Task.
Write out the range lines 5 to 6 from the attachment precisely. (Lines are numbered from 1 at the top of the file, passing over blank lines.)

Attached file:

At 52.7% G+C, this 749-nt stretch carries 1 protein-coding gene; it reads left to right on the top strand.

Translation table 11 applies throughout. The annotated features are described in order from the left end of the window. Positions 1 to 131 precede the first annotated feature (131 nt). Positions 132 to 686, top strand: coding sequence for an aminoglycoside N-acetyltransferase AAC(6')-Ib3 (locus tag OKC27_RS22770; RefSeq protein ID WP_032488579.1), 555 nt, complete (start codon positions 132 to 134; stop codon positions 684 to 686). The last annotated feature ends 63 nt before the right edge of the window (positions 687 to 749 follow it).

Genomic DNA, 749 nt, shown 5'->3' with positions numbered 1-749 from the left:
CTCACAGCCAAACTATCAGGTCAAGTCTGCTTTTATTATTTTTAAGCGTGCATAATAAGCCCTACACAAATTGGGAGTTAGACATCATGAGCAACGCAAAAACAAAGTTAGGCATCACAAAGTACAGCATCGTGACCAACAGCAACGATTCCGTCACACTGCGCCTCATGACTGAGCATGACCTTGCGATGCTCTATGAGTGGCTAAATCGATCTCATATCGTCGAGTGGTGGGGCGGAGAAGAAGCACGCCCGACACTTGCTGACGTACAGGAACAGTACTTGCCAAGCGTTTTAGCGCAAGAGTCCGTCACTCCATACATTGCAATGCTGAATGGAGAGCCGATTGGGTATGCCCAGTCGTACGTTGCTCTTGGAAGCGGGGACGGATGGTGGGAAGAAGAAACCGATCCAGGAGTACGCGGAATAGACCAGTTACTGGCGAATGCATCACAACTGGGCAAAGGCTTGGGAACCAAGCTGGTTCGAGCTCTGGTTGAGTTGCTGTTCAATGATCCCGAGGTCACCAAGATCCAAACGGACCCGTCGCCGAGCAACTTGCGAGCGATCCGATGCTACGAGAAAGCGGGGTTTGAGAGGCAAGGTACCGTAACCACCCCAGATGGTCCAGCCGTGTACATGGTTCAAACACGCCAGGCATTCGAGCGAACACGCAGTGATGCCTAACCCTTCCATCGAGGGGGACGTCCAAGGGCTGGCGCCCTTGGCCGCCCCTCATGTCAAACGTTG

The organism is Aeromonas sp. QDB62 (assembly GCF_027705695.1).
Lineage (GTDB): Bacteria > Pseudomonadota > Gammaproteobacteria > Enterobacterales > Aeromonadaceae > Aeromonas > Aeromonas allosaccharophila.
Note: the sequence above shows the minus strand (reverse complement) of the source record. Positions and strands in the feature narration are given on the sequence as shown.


The organism is Aeromonas sp. QDB62 (assembly GCF_027705695.1).
Lineage (GTDB): Bacteria > Pseudomonadota > Gammaproteobacteria > Enterobacterales > Aeromonadaceae > Aeromonas > Aeromonas allosaccharophila.